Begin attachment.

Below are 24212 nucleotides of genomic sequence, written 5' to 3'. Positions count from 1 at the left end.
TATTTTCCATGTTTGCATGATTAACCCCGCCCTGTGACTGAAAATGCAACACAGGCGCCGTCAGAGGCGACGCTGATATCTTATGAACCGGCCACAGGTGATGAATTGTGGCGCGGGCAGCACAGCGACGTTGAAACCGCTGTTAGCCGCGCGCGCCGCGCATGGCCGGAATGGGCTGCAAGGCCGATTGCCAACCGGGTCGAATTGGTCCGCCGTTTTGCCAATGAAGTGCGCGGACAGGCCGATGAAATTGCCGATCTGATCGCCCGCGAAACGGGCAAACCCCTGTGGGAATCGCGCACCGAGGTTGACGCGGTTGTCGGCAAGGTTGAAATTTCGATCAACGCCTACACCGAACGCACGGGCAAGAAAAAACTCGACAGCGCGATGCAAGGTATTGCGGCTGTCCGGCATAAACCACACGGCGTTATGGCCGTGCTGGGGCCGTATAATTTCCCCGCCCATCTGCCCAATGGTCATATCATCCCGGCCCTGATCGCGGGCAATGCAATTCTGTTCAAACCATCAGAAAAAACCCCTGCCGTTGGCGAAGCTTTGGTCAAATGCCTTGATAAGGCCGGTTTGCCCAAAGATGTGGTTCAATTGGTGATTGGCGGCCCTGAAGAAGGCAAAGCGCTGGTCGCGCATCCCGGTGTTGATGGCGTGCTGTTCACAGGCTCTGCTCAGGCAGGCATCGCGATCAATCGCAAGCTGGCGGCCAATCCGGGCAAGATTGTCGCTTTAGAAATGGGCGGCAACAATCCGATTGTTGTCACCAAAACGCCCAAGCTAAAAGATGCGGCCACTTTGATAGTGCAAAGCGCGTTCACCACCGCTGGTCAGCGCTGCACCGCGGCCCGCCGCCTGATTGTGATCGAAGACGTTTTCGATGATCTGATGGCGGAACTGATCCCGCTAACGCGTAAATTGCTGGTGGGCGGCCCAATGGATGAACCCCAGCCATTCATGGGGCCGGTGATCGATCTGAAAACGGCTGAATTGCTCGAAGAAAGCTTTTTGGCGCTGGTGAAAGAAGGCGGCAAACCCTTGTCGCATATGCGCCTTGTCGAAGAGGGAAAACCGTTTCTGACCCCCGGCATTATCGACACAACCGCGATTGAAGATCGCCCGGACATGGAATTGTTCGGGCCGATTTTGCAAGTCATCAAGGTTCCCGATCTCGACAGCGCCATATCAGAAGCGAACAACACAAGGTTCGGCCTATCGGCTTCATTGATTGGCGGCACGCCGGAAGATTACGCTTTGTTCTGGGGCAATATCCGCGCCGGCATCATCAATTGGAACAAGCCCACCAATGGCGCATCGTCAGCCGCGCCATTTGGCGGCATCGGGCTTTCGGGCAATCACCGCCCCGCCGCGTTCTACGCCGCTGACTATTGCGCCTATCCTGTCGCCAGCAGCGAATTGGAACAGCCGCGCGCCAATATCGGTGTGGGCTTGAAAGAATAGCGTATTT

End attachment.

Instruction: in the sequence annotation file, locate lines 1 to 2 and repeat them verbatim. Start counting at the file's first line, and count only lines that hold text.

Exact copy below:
Below are 24212 nucleotides of genomic sequence, written 5' to 3'. Positions count from 1 at the left end.
TATTTTCCATGTTTGCATGATTAACCCCGCCCTGTGACTGAAAATGCAACACAGGCGCCGTCAGAGGCGACGCTGATATCTTATGAACCGGCCACAGGTGATGAATTGTGGCGCGGGCAGCACAGCGACGTTGAAACCGCTGTTAGCCGCGCGCGCCGCGCATGGCCGGAATGGGCTGCAAGGCCGATTGCCAACCGGGTCGAATTGGTCCGCCGTTTTGCCAATGAAGTGCGCGGACAGGCCGATGAAATTGCCGATCTGATCGCCCGCGAAACGGGCAAACCCCTGTGGGAATCGCGCACCGAGGTTGACGCGGTTGTCGGCAAGGTTGAAATTTCGATCAACGCCTACACCGAACGCACGGGCAAGAAAAAACTCGACAGCGCGATGCAAGGTATTGCGGCTGTCCGGCATAAACCACACGGCGTTATGGCCGTGCTGGGGCCGTATAATTTCCCCGCCCATCTGCCCAATGGTCATATCATCCCGGCCCTGATCGCGGGCAATGCAATTCTGTTCAAACCATCAGAAAAAACCCCTGCCGTTGGCGAAGCTTTGGTCAAATGCCTTGATAAGGCCGGTTTGCCCAAAGATGTGGTTCAATTGGTGATTGGCGGCCCTGAAGAAGGCAAAGCGCTGGTCGCGCATCCCGGTGTTGATGGCGTGCTGTTCACAGGCTCTGCTCAGGCAGGCATCGCGATCAATCGCAAGCTGGCGGCCAATCCGGGCAAGATTGTCGCTTTAGAAATGGGCGGCAACAATCCGATTGTTGTCACCAAAACGCCCAAGCTAAAAGATGCGGCCACTTTGATAGTGCAAAGCGCGTTCACCACCGCTGGTCAGCGCTGCACCGCGGCCCGCCGCCTGATTGTGATCGAAGACGTTTTCGATGATCTGATGGCGGAACTGATCCCGCTAACGCGTAAATTGCTGGTGGGCGGCCCAATGGATGAACCCCAGCCATTCATGGGGCCGGTGATCGATCTGAAAACGGCTGAATTGCTCGAAGAAAGCTTTTTGGCGCTGGTGAAAGAAGGCGGCAAACCCTTGTCGCATATGCGCCTTGTCGAAGAGGGAAAACCGTTTCTGACCCCCGGCATTATCGACACAACCGCGATTGAAGATCGCCCGGACATGGAATTGTTCGGGCCGATTTTGCAAGTCATCAAGGTTCCCGATCTCGACAGCGCCATATCAGAAGCGAACAACACAAGGTTCGGCCTATCGGCTTCATTGATTGGCGGCACGCCGGAAGATTACGCTTTGTTCTGGGGCAATATCCGCGCCGGCATCATCAATTGGAACAAGCCCACCAATGGCGCATCGTCAGCCGCGCCATTTGGCGGCATCGGGCTTTCGGGCAATCACCGCCCCGCCGCGTTCTACGCCGCTGACTATTGCGCCTATCCTGTCGCCAGCAGCGAATTGGAACAGCCGCGCGCCAATATCGGTGTGGGCTTGAAAGAATAGCGTATTT